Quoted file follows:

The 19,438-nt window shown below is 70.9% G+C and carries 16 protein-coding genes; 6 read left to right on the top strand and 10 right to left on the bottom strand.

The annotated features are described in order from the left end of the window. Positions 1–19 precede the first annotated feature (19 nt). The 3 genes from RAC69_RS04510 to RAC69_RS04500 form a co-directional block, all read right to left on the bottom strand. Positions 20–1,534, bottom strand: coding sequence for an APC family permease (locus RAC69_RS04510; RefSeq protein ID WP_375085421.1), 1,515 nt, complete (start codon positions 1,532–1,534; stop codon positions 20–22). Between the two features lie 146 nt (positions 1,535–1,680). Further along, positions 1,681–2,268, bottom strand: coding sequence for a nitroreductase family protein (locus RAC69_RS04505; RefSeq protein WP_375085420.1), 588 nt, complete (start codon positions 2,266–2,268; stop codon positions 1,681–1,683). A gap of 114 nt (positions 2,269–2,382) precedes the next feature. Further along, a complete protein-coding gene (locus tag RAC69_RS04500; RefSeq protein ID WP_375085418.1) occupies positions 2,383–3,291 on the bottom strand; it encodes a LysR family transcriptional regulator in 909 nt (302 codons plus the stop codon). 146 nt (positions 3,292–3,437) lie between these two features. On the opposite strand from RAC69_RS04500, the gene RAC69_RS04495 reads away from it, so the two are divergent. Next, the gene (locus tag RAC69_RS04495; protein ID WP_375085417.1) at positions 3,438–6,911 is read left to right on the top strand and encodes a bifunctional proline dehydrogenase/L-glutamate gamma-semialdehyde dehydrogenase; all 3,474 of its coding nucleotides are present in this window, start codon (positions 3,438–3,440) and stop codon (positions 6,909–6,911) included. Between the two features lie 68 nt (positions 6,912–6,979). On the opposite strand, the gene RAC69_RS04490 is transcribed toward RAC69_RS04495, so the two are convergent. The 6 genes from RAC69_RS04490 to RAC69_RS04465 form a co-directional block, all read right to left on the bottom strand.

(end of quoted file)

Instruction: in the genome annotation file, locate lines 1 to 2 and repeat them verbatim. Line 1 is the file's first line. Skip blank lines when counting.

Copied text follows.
The 19,438-nt window shown below is 70.9% G+C and carries 16 protein-coding genes; 6 read left to right on the top strand and 10 right to left on the bottom strand.

The annotated features are described in order from the left end of the window. Positions 1–19 precede the first annotated feature (19 nt). The 3 genes from RAC69_RS04510 to RAC69_RS04500 form a co-directional block, all read right to left on the bottom strand. Positions 20–1,534, bottom strand: coding sequence for an APC family permease (locus RAC69_RS04510; RefSeq protein ID WP_375085421.1), 1,515 nt, complete (start codon positions 1,532–1,534; stop codon positions 20–22). Between the two features lie 146 nt (positions 1,535–1,680). Further along, positions 1,681–2,268, bottom strand: coding sequence for a nitroreductase family protein (locus RAC69_RS04505; RefSeq protein WP_375085420.1), 588 nt, complete (start codon positions 2,266–2,268; stop codon positions 1,681–1,683). A gap of 114 nt (positions 2,269–2,382) precedes the next feature. Further along, a complete protein-coding gene (locus tag RAC69_RS04500; RefSeq protein ID WP_375085418.1) occupies positions 2,383–3,291 on the bottom strand; it encodes a LysR family transcriptional regulator in 909 nt (302 codons plus the stop codon). 146 nt (positions 3,292–3,437) lie between these two features. On the opposite strand from RAC69_RS04500, the gene RAC69_RS04495 reads away from it, so the two are divergent. Next, the gene (locus tag RAC69_RS04495; protein ID WP_375085417.1) at positions 3,438–6,911 is read left to right on the top strand and encodes a bifunctional proline dehydrogenase/L-glutamate gamma-semialdehyde dehydrogenase; all 3,474 of its coding nucleotides are present in this window, start codon (positions 3,438–3,440) and stop codon (positions 6,909–6,911) included. Between the two features lie 68 nt (positions 6,912–6,979). On the opposite strand, the gene RAC69_RS04490 is transcribed toward RAC69_RS04495, so the two are convergent. The 6 genes from RAC69_RS04490 to RAC69_RS04465 form a co-directional block, all read right to left on the bottom strand.